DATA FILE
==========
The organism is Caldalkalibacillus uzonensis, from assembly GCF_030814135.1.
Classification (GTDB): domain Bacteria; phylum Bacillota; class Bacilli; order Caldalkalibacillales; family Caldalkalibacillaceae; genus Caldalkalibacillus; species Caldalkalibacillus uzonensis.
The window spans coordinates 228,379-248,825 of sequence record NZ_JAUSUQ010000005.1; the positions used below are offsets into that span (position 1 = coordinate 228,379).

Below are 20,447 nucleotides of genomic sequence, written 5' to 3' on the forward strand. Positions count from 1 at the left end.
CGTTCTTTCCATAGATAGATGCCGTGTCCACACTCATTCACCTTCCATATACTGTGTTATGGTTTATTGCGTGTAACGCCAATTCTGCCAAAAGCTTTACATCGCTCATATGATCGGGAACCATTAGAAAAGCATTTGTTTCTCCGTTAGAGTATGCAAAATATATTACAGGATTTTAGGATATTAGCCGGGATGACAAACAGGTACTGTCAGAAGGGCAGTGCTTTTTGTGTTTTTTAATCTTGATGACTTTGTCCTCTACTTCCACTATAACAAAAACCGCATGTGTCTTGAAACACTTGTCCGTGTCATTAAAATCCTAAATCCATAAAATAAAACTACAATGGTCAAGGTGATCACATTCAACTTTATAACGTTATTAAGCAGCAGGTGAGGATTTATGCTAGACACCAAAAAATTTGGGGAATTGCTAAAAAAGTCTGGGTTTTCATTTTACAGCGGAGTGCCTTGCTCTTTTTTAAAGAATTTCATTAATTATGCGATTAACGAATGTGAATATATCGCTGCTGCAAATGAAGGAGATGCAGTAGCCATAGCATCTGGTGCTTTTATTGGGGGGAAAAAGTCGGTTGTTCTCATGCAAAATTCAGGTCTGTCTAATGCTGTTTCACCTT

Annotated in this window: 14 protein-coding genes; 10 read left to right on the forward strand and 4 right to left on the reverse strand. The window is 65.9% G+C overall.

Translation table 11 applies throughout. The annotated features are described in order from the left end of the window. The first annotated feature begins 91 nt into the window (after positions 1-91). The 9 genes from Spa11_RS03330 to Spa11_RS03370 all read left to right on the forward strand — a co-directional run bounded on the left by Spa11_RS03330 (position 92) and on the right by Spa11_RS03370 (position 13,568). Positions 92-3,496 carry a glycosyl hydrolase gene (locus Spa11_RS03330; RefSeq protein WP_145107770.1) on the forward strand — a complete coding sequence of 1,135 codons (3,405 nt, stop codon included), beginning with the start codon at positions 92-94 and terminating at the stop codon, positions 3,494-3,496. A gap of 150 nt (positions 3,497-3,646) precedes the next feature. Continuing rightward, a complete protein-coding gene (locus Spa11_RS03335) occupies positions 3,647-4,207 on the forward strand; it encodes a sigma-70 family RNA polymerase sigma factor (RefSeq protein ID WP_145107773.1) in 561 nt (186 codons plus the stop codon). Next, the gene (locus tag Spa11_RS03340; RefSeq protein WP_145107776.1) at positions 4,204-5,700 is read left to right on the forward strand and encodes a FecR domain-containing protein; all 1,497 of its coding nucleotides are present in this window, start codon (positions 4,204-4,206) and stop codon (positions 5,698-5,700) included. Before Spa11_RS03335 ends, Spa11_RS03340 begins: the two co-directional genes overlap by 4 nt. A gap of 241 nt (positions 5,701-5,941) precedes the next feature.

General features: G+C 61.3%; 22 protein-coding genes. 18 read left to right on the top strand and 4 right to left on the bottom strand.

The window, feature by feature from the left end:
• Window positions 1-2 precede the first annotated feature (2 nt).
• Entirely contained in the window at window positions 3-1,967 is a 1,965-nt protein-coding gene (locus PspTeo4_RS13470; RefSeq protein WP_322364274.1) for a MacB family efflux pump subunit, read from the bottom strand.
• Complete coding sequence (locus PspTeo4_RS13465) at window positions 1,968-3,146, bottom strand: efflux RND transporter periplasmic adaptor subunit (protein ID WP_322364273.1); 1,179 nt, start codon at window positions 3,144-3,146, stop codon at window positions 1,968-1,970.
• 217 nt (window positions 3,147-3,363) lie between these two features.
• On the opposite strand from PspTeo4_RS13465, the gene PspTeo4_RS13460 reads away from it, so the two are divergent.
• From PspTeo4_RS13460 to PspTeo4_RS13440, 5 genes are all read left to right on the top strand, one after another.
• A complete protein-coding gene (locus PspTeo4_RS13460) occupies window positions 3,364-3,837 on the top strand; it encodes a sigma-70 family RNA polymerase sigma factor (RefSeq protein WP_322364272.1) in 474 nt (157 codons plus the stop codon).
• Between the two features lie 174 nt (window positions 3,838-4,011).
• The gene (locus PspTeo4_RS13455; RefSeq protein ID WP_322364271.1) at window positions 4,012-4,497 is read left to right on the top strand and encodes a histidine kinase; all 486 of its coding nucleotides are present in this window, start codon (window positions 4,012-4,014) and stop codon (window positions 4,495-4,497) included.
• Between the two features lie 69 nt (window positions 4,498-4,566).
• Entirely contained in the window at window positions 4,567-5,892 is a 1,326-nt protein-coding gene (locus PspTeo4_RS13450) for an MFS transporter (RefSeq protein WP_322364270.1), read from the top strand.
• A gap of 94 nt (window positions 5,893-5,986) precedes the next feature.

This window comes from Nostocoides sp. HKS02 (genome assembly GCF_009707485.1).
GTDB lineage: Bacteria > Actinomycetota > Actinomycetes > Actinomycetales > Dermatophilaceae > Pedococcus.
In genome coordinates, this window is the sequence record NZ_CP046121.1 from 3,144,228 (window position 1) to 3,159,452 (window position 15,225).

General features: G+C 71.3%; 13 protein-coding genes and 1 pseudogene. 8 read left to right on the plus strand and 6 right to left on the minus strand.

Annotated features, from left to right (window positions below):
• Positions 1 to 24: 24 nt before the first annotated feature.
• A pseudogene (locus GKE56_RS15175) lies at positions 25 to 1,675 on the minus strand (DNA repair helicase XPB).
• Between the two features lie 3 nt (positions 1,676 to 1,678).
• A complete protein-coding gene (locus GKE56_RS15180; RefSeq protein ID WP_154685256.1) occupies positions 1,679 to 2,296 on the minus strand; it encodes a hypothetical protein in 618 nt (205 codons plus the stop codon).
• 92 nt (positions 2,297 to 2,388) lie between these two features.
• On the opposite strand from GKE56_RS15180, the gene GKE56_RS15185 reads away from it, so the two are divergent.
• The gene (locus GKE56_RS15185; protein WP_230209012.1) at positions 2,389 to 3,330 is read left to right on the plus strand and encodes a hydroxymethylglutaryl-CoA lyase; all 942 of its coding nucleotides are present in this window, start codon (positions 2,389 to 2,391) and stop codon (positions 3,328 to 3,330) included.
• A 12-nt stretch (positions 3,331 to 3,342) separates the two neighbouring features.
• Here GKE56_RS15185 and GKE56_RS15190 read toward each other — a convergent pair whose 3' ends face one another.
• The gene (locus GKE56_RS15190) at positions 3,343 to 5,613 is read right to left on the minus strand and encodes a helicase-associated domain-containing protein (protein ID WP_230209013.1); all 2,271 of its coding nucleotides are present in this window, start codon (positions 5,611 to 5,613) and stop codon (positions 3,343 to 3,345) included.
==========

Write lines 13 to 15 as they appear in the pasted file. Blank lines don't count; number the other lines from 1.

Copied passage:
• 217 nt (window positions 3,147-3,363) lie between these two features.
• On the opposite strand from PspTeo4_RS13465, the gene PspTeo4_RS13460 reads away from it, so the two are divergent.
• From PspTeo4_RS13460 to PspTeo4_RS13440, 5 genes are all read left to right on the top strand, one after another.